If you’re interested in charting Paul Simon’s evolution as a composer and lyricist, and revisiting his own personal best, the new 2-CD Songwriter is in stores from Columbia and Legacy on Monday, October 24.  You’ll find a pre-order link below!

Paul Simon, Songwriter (Columbia/Legacy, 2011)

CD 1

  1. The Sound Of Silence (Live at Webster Hall, 2011)
  2.  The Boxer (Live in Central Park, 1991)
  3. Bridge Over Troubled Water – Aretha Franklin (Studio Version)
  4. Mother and Child Reunion
  5. Tenderness
  6. Peace Like A River
  7. American Tune
  8. Kodachrome
  9. Something So Right
  10.  Late In The Evening
  11. Train in the Distance
  12. Hearts and Bones
  13. Rene and Georgette Magritte with Their Dog After the War
  14. Still Crazy After All These Years
  15. Diamonds On The Soles Of Her Shoes
  16. The Boy In The Bubble
  17. Graceland

CD 2

  1. Obvious Child
  2. Further To Fly
  3. The Cool, Cool River
  4. Spirit Voices
  5. Born In Puerto Rico
  6. Quality
  7. Darling Lorraine
  8. Look At That
  9. Senorita With A Necklace Of Tears
  10. That’s Me
  11. Another Galaxy
  12. Father And Daughter
  13. Rewrite
  14. Love and Hard Times
  15. So Beautiful Or So What

Disc 1, Track 1 previously unreleased
Disc 1, Track 2 from Paul Simon’s Concert in the Park, Warner Bros. 9 26737-2, 1991
Disc 1, Track 3 from Atlantic single 2796, 1971
Disc 1, Tracks 4 & 6 from Paul Simon, Columbia LP KC-30750, 1972
Disc 1, Tracks 5, 7-9 from There Goes Rhymin’ Simon, Columbia LP KC-32280, 1973
Disc 1, Track 10 from One Trick Pony, Warner Bros. LP 3472, 1980
Disc 1, Tracks 11-13 from Hearts and Bones, Warner Bros. LP 23942, 1983
Disc 1, Track 14 from Still Crazy After All These Years, Columbia LP PC-33540, 1975
Disc 1, Tracks 15-17 from Graceland, Warner Bros. LP 25447, 1986
Disc 2, Tracks 1-4 from The Rhythm of the Saints, Warner Bros. LP 26098, 1990
Disc 2, Tracks 5-6 from Songs from the Capeman, Warner Bros. CD 46814, 1997
Disc 2, Tracks 7-9 from You’re the One, Warner Bros. CD 47844, 2000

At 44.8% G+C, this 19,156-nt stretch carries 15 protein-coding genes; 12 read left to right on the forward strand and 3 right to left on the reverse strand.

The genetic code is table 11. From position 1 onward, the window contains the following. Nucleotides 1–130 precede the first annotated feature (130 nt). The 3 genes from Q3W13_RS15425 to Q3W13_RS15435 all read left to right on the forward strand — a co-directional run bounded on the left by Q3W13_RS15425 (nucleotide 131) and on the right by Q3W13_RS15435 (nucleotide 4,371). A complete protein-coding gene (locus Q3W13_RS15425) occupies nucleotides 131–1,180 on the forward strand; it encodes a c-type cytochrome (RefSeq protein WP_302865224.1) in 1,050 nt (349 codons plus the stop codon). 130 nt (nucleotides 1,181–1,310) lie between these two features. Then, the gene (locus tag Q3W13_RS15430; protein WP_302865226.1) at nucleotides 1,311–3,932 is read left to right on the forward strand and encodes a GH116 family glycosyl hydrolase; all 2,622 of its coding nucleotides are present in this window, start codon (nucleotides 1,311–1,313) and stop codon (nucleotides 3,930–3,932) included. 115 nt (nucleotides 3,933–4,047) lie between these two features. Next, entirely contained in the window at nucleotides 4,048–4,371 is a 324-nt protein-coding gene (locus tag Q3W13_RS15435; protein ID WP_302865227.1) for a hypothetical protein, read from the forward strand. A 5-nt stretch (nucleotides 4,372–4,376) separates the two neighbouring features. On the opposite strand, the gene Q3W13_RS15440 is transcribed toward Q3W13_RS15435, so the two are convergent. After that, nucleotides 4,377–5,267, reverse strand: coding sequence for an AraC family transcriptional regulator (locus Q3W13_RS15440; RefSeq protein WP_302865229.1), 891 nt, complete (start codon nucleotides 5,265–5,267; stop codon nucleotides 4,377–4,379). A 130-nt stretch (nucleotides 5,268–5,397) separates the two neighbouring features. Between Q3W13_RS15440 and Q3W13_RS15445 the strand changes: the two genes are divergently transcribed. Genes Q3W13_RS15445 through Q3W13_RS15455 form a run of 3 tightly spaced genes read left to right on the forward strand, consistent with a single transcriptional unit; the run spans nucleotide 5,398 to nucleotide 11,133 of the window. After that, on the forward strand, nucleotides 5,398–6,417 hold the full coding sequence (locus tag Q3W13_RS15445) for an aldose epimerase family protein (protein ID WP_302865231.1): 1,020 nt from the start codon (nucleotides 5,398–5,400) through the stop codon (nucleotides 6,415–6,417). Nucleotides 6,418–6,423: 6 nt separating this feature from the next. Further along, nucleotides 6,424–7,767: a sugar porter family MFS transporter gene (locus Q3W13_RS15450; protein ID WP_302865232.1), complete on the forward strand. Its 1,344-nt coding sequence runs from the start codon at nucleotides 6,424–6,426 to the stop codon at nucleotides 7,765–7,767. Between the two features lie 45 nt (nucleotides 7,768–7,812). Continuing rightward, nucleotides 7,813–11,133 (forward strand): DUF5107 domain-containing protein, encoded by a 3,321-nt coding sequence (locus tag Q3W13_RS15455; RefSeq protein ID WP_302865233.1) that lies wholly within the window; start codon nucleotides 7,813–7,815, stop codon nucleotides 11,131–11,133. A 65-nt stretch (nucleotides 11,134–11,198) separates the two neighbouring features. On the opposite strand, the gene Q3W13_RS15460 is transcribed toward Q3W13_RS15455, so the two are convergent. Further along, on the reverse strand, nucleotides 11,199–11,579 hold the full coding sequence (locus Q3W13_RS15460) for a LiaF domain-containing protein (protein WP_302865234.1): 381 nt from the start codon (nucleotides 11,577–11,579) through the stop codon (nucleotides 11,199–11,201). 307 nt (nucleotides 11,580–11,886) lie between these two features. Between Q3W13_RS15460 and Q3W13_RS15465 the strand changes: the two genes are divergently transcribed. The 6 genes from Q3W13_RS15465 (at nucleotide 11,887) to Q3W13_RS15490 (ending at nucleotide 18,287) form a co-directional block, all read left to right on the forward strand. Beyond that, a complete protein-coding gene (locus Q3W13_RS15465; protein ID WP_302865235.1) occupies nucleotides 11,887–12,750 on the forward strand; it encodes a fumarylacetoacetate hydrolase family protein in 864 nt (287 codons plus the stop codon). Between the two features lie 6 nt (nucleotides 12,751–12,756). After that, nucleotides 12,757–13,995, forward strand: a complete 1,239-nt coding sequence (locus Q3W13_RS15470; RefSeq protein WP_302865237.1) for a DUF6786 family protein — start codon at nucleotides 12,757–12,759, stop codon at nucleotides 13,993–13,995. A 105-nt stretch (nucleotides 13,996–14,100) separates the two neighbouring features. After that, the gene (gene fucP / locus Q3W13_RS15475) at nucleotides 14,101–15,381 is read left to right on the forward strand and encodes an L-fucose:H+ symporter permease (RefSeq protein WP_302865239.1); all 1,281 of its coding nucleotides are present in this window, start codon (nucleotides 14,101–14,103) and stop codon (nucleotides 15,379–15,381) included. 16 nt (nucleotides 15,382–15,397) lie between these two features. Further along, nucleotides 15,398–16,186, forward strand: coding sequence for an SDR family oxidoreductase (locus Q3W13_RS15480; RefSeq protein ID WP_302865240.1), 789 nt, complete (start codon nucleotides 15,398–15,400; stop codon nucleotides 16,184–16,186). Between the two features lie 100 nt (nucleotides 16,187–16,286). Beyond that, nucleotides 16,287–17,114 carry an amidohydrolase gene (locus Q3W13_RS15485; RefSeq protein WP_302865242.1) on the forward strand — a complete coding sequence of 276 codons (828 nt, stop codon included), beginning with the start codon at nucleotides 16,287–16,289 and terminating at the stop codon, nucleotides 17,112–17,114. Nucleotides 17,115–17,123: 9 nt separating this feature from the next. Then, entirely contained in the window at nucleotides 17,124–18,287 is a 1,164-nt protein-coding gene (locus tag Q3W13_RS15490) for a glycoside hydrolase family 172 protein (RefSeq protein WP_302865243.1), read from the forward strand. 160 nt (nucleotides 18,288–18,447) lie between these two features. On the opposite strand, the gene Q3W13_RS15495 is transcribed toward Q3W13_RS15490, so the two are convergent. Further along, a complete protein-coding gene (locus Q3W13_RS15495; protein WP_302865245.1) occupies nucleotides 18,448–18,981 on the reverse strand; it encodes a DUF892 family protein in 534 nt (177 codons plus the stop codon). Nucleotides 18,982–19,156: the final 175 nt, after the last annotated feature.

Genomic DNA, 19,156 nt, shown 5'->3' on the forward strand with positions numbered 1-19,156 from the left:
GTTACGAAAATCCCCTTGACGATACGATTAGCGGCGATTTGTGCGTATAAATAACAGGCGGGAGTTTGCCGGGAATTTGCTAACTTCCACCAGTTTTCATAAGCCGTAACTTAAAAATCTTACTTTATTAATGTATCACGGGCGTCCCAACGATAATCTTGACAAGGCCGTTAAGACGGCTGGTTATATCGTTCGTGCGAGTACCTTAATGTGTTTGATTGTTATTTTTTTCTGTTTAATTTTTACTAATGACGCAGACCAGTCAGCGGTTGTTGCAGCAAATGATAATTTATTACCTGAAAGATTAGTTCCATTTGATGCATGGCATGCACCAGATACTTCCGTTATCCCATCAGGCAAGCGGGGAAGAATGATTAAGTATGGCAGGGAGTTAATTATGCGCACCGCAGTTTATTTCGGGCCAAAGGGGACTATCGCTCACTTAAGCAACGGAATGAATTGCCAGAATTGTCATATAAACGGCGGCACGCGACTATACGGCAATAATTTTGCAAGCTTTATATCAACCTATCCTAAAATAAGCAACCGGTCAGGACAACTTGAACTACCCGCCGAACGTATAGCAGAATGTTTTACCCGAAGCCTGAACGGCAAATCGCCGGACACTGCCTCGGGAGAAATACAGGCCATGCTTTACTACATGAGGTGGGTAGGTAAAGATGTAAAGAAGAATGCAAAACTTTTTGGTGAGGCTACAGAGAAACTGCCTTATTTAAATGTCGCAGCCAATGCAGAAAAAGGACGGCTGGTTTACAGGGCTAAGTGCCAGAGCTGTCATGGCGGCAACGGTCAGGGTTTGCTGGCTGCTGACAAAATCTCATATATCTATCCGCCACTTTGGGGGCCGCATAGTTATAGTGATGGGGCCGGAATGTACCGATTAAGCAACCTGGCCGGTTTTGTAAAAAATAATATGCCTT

Disc 2, Tracks 10-12 from Surprise, Warner Bros. CD 49982, 2006
Disc 2, Tracks 13-15 from So Beautiful or So What, Hear Music CD HRM-32814-2, 2011

Written by Joe Marchese

October 13, 2011 at 13:31

6 Responses

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  1. Interesting approach, and almost everything on here is great (the later, post-“Rhythm” stuff is hit and miss), but truly… What the world needs is yet another Paul Simon compilation. Most of these songs have appeared on (multiple) past collections, and So Beautiful or So What just came out this year. I think there are more Paul “best ofs” than there are different versions of the Star Wars movies.


    September 16, 2011 at 18:50

  2. Weird that “You Can Call Me Al” isn’t on here. Sure, it’s not Simon’s greatest lyric ever, but it was all over MTV back in the day and it pretty much introduced Paul Simon to the Breakfast Club generation.


    September 19, 2011 at 11:08

  3. Simon really wants to be rated as the #1 artist of his generation. He has said so, quite bluntly. He complains that he is rated #2, next to Dylan.

    Who said he is #2? What true artist spends his time worrying about his ranking number, or even thinks about rankings at all?

    If we are forced to rank artists, I’m afraid that Simon is not even the #1 artist named “Paul”.


    October 13, 2011 at 14:10

  4. I still love lots of Paul’s work, but the way he jerked around Los Lobos over their contribution to Graceland is pretty disappointing for a person of his talent and wealth.

    Paul’s strict management of his history also leaves out the work he did from 1955-63 as a struggling songwriter/performer. Several dozen songs from that time have available from time to time, and while they’re interesting as artifacts, those 7 or 8 years alone show that he’s even more of a chameleon than the casual fan might ever suspect.


    October 13, 2011 at 18:37

  5. Good point everyone. Paul is one of the greatest songwriters of his or any generation, but he IS also very self-conscious and rather pretentious… And yes, WHO NEEDS another PS compilation? Who’s going to buy this one, for heaven’s sake?

    The real news hidden here, is the forthcoming Graceland anniversary box… That, I might be interested in…


    October 14, 2011 at 12:25

  6. In 1968, my girlfriend went with her high school best friend and their guitars to Paul Simon’s NYC home. At the door, they told Paul that they wanted to play their songs for him. He was alone and let them in. They played their insufferable, terribly non-musical and pretentious songs for quite awhile. Paul never got what he probably expected, but at least he got the concert of a lifetime.


    October 18, 2011 at 08:42